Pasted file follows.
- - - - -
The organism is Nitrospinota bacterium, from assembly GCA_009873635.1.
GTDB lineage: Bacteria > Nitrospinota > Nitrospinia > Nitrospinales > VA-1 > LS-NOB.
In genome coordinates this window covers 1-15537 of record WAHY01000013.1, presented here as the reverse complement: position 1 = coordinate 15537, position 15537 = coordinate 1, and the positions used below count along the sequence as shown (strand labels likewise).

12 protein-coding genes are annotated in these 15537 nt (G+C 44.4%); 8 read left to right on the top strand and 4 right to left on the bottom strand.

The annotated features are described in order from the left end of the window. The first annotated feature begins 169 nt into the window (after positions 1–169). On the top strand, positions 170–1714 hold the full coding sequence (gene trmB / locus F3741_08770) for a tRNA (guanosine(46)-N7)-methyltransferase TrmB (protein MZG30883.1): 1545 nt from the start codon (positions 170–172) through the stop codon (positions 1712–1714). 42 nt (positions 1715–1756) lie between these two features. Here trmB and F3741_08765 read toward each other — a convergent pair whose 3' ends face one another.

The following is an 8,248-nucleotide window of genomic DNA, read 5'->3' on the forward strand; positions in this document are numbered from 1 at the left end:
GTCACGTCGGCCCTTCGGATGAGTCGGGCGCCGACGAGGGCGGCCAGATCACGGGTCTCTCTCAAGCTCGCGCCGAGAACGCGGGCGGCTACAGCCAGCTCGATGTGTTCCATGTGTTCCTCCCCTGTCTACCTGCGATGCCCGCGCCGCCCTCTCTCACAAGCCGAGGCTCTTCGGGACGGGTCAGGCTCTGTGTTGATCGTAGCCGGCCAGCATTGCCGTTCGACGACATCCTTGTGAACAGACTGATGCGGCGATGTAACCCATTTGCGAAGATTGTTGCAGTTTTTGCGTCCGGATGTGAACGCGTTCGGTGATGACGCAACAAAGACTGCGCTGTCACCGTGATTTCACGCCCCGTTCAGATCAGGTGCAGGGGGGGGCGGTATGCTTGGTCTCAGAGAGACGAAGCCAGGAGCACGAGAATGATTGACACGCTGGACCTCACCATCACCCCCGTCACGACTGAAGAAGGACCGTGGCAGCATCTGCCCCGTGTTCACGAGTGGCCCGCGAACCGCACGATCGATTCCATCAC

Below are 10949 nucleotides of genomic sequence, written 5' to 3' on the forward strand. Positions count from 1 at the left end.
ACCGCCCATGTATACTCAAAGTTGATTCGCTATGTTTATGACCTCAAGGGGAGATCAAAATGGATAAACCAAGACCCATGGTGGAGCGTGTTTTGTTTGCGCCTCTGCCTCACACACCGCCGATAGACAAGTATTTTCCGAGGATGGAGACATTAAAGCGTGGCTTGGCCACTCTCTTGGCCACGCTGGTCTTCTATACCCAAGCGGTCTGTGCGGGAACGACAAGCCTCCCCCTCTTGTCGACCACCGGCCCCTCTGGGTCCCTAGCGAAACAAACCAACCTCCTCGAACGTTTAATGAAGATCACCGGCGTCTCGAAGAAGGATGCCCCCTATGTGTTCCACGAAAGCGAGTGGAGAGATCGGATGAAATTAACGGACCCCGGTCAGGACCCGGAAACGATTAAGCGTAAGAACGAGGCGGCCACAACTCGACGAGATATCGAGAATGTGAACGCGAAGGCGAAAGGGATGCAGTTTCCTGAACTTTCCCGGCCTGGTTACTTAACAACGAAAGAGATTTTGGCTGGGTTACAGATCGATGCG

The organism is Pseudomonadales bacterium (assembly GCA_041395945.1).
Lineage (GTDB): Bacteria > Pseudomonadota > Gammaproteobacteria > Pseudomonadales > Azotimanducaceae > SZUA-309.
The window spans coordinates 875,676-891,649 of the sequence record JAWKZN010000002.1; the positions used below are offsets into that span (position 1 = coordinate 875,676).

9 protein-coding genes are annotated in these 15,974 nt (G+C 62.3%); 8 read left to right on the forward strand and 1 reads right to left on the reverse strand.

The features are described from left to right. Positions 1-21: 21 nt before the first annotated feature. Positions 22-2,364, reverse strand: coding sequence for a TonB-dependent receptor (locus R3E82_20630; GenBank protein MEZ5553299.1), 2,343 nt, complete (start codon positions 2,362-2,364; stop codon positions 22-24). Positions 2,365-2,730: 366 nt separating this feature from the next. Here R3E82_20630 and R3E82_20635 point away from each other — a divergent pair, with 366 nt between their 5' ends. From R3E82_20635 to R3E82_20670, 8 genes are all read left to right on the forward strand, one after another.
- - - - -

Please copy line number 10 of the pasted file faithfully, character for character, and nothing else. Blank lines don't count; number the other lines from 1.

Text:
The organism is Pseudomonadales bacterium (assembly GCA_041395945.1).